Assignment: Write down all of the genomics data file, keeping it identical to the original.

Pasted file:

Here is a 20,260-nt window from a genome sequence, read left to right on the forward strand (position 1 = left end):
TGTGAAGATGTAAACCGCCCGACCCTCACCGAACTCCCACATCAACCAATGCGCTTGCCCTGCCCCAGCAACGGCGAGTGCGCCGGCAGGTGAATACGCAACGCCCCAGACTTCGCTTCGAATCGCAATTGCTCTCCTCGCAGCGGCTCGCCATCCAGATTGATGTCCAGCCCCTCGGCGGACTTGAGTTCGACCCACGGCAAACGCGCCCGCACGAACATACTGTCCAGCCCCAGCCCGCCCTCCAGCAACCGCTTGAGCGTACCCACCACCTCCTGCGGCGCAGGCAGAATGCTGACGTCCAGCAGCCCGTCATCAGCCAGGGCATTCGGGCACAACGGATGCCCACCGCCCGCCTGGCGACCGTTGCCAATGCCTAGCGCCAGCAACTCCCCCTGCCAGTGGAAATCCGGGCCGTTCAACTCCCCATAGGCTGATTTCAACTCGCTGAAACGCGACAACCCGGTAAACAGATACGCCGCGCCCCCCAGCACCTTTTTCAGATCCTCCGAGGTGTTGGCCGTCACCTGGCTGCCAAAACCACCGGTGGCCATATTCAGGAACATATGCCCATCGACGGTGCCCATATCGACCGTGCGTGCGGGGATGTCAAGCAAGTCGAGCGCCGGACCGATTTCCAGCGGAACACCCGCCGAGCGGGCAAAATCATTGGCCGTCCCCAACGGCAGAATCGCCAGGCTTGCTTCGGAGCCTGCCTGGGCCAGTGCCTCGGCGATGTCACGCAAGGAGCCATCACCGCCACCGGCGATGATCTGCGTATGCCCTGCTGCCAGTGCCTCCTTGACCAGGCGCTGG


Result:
Here is a 20,260-nt window from a genome sequence, read left to right on the forward strand (position 1 = left end):
TGTGAAGATGTAAACCGCCCGACCCTCACCGAACTCCCACATCAACCAATGCGCTTGCCCTGCCCCAGCAACGGCGAGTGCGCCGGCAGGTGAATACGCAACGCCCCAGACTTCGCTTCGAATCGCAATTGCTCTCCTCGCAGCGGCTCGCCATCCAGATTGATGTCCAGCCCCTCGGCGGACTTGAGTTCGACCCACGGCAAACGCGCCCGCACGAACATACTGTCCAGCCCCAGCCCGCCCTCCAGCAACCGCTTGAGCGTACCCACCACCTCCTGCGGCGCAGGCAGAATGCTGACGTCCAGCAGCCCGTCATCAGCCAGGGCATTCGGGCACAACGGATGCCCACCGCCCGCCTGGCGACCGTTGCCAATGCCTAGCGCCAGCAACTCCCCCTGCCAGTGGAAATCCGGGCCGTTCAACTCCCCATAGGCTGATTTCAACTCGCTGAAACGCGACAACCCGGTAAACAGATACGCCGCGCCCCCCAGCACCTTTTTCAGATCCTCCGAGGTGTTGGCCGTCACCTGGCTGCCAAAACCACCGGTGGCCATATTCAGGAACATATGCCCATCGACGGTGCCCATATCGACCGTGCGTGCGGGGATGTCAAGCAAGTCGAGCGCCGGACCGATTTCCAGCGGAACACCCGCCGAGCGGGCAAAATCATTGGCCGTCCCCAACGGCAGAATCGCCAGGCTTGCTTCGGAGCCTGCCTGGGCCAGTGCCTCGGCGATGTCACGCAAGGAGCCATCACCGCCACCGGCGATGATCTGCGTATGCCCTGCTGCCAGTGCCTCCTTGACCAGGCGCTGG